Galleries | Cate McQuaid

At BU, the art of protest

Ramiro Gomez’s “Laborers at Lunch,” 2015 mixed media installation.
Charlie James Gallery, Los Angeles
Ramiro Gomez’s “Laborers at Lunch,” 2015 mixed media installation.

For an exhibition about taking your space, “Occupancies” comes across as oddly empty.

Boston University Art Galleries’ artistic director, Lynne Cooney, started planning the protest-themed exhibition a year ago. Mounted in the Faye G., Jo, and James Stone and 808 galleries, it examines ways artists use bodies, sometimes only by inference, to take a stand.

The exhibit breaks down into factions calling at each other across chasms. Most of the work is in 808, where the problematic space dwarfs and sometimes separates the art, but the problem also stems from artists representing often-siloed groups — feminists, blacks, LGBTQ, and more.


Too bad, because “Occupancies” has many compelling works. Nona Faustine, a black artist, shot searing self-portraits outside Lefferts Historic House, in Brooklyn. The Lefferts family had ties to the slave trade. Faustine stands in front of the house topless, in a white skirt with white baby shoes tied around her waist, evoking enslaved women used for labor, childcare, and sex.

Get The Weekender in your inbox:
The Globe's top picks for what to see and do each weekend, in Boston and beyond.
Thank you for signing up! Sign up for more newsletters here

Much of this art strives to make the invisible visible. Ramiro Gomez slyly brings attention to Hispanic workers keeping ritzy neighborhoods running in Los Angeles. “Laborers at Lunch,” his life-sized cutouts, have the indistinguishable faces of the overlooked.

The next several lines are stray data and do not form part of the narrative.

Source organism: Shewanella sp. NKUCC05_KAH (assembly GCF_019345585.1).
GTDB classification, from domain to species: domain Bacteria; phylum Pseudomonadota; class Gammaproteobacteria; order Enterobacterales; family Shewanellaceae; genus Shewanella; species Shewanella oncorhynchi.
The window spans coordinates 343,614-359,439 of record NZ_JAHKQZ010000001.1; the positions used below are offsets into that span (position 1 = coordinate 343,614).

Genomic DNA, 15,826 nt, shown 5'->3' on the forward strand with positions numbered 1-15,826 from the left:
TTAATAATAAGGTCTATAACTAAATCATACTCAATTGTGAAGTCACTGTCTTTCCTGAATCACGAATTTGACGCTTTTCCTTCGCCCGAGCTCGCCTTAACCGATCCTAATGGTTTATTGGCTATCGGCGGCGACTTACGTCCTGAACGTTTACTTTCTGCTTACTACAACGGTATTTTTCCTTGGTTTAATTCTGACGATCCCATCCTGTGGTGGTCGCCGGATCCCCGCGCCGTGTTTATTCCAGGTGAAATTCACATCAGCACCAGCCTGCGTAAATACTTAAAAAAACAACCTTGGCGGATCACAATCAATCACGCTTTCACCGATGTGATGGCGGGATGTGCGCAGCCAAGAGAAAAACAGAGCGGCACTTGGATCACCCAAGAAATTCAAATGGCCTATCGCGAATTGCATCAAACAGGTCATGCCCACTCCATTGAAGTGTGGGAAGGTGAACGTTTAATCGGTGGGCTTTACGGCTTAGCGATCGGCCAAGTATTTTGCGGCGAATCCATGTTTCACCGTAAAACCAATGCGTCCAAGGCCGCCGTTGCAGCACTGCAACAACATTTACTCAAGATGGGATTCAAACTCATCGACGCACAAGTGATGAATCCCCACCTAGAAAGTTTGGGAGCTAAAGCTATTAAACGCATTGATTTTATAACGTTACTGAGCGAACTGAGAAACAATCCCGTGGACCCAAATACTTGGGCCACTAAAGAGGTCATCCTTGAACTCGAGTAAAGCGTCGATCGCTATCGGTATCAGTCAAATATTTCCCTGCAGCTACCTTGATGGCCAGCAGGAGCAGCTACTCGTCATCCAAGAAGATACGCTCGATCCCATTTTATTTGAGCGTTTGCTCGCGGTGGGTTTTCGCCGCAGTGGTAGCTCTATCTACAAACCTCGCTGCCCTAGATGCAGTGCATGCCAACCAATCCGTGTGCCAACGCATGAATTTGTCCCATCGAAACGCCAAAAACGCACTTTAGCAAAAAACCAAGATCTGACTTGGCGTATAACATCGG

Absence is used as pointedly as presence. Marlon Forrester’s “Sideline” installation started as a basketball court taped on the floor and walls. Forrester plays on society’s propensity to celebrate and objectify black athletes, inviting viewers to use the tape to redraw boundaries that shape racist stereotypes. The space now feels more chaotic, but somehow more fertile and open.

Voices squeak and groan in Jonah Groeneboer’s remarkable “Double Mouth Feedback,” a circle of speakers at the Stone Gallery. The artist invited people to vocalize their experience of gender. The funny, sometimes angry, exaggerated sounds are unhindered by stale categories of masculinity and femininity.

In the United States now, many groups are joining one resistance, and it would be lovely if “Occupancies” mirrored that chorus. But that’s a new development, perhaps for another show.



At Boston University Art Galleries, 808 and 855 Commonwealth Ave., through March 26. 617-353-3329,

Cate McQuaid can be reached at Follow her on Twitter @cmcq.